Yet the very nastiness of this violence speaks to Indy’s inability to ever fully extricate himself from that singular synergy with the spectacle he is watching – and the audience’s inability to think of ourselves as separate from the screen we are watching anymore. As a result, the last act of Temple of Doom not only returns us to the vertiginous freefall of the opening sequence, but intensifies it so dramatically that we have now shifted entirely from cinema to amusement park ride. Rather than watching a film, we are experiencing a ride, to the point where this set piece almost seems to render subsequent rides redundant. All the diverse modes of transport of the first film, which were condensed into the freefall of the first act here, are now further burnished into a mine train that also functions as a plane, flying over broken stretches of track, and a boat, navigating the water that starts to flood the cave system. It all ends with the sheerest cliff of the film, where Indy, Willie and Short Round cling on for dear life as a flash waterfalls spills out behind them, and then one last major set piece, a yawning rope bridge across an impossibly deep chasm that offers us a culminative freefall.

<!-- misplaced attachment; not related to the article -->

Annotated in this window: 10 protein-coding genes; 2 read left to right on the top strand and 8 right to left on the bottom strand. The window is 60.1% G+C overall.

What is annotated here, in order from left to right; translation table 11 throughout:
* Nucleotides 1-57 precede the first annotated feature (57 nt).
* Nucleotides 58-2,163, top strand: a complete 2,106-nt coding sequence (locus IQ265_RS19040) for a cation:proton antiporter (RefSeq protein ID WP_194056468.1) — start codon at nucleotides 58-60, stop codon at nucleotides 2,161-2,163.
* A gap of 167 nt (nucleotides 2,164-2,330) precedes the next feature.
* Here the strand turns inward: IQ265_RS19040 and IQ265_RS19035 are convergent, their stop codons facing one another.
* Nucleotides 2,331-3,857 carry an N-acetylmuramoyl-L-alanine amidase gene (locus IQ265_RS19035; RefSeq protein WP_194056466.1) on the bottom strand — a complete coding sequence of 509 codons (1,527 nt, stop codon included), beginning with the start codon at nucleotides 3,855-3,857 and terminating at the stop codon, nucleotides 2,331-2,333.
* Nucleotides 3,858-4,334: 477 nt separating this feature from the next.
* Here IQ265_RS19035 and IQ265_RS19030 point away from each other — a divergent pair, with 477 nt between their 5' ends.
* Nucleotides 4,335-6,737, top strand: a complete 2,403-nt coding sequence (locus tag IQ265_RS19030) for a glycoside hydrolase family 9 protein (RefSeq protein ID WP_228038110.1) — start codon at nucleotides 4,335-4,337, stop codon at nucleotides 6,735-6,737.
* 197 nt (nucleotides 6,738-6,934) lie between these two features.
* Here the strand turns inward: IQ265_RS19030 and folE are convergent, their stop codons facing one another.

Throughout Temple of Doom, Indy’s whip has been less a weapon than a way of articulating and orienting himself to this new spatial freefall, and in this final scene he fuses whip and bridge, telling Willie and Short Round to cut the ropes, while relying on his whip to keep them all safe. Spielberg now entirely dissolves vertical and horizontal cues, the last residues of an older historical space, as the three characters hang on to this same bridge as it dangles down the sheer cliff face, leading to one more battle for this new permeable hyperspace as the cult leader tries to remove Indy’s heart one last time. It’s the perfect ending to a near-perfect film, and while some critics have noted that Indy’s combative screwball rapport with the one-dimensionally shrewish Willie gets tiresome, the film probably wouldn’t be the same without it. No doubt, it’s misogynist (“Biggest problem with her is the noise”), no doubt Indy sees women as just another anthropological curiosity (“You’re a scientist – so what kind of research would you do on me?” “Primitive sexual practices, years of fieldwork”) and no doubt Spielberg’s divorce played a big part in the tonality of the film, which may explain why he has distanced himself from it all these years later. Yet just as the film paid unexpected dividends in introducing Spielberg to his future wife in Capshaw, its very bitterness cuts against Spielberg’s trademark sentimentality, and propels him to places he hasn’t been before or since – that is, to full-blown horror. For me, then, it’s the best Indy film, and one of Spielberg’s best too, so elegantly does it blend his signature with everything it seems to set itself against.